13. 16.
    See the discussions of Peter A. Schouls, Reasoned Freedom: John Locke and the Enlightenment (Ithaca, NY: Cornell University Press, 1992), 117–44, to which I am much indebted throughout this discussion, and more recently, Patricia Sheridan, Locke: A Guide for the Perplexed (New York: Bloomsbury, 2010). Among those who view Locke as an indeterminist, Vere Chappell takes the changes that Locke made to the fifth edition of “Of Power” to signal a repudiation of this conception of volitional intentionality and argues that Locke’s correspondence with Limborch, in 1701–02, was the catalyst. V. C. Chappell, “Locke on Suspension of Desire,” Locke Studies 29 (1998): 23–38; cf. V. C. Chappell, “Locke on the Freedom of the Will,” in Locke’s Philosophy: Content and Context, ed. G. A. J. Rodgers (Oxford: Oxford University Press, 1994), 101–121. Schouls argues, however, that the most significant change is Locke’s adoption of the notion of “suspension,” which appears as early as the second edition. I am more inclined to this latter view.Google Scholar
  14. 17.
    John Passmore, “The Malleability of Man in Eighteenth-Century Thought,” in Aspects of the Eighteenth Century, ed. E. R. Wasserman (Baltimore, MD: Johns Hopkins University Press, 1965), 21–46.Google Scholar
  15. 18.
    Gideon Yaffe, Liberty Worth the Name: Locke on Free Agency (Princeton, NJ: Princeton University Press, 2000), 6.Google Scholar
  16. 20.
    Epicuro: Opere, ed. Graziano Arrighetti (Turin: Einaudi, 1960).Google Scholar
  17. 22.
    A. A. Long and D. N. Sedley, The Hellenistic Philosophers, 2 vols. (Cambridge: Cambridge University Press, 1987).CrossRefGoogle Scholar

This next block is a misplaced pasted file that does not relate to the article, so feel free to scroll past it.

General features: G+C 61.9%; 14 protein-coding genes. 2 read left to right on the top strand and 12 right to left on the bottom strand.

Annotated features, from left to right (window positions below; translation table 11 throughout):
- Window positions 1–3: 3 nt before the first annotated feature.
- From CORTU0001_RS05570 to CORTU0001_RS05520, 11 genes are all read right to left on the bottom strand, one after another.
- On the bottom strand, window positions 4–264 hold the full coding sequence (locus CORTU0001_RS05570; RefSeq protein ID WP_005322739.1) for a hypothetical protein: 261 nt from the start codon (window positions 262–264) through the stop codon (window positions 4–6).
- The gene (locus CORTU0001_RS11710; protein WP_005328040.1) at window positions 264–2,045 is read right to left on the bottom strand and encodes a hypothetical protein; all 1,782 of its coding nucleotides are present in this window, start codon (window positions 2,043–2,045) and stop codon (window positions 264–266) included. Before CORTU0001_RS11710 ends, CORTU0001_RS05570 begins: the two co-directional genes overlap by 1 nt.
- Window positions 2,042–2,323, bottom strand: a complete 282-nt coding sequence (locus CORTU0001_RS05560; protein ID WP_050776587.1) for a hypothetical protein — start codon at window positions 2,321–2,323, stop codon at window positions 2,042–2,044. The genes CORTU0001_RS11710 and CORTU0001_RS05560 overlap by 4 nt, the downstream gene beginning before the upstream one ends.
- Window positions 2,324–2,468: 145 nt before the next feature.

18. 23.
    David Furley, Two Studies in the Greek Atomists (Princeton, NJ: Princeton University Press, 1967).Google Scholar
  19. 24.
    Although I agree with Pamela Huby that the Epicureans first formulated the free will problem, I disagree with her about how to conceive of their theory, since she thinks that freely willed actions are directly correlated with indeterminate atomic swerves. See Pamela Huby, “The First Discovery of the Freewill Problem,” Philosophy 42 (1967): 353–62.CrossRefGoogle Scholar
  20. 25.
    Suzanne Bobzien, “Did Epicurus Discover the Free-Will Problem?” Oxford Studies in Ancient Philosophy 19 (2000): 287–337.Google Scholar
  21. 29.
    See note 9 and the magisterial and wide-ranging discussion in Lisa T. Sarasohn, Gassendi’s Ethics: Freedom in a Mechanistic Universe (Ithaca, NY: Cornell University Press, 1996): 168–207, to which I am greatly indebted in what follows.Google Scholar

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© Phillip Mitsis 2016

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  • Phillip Mitsis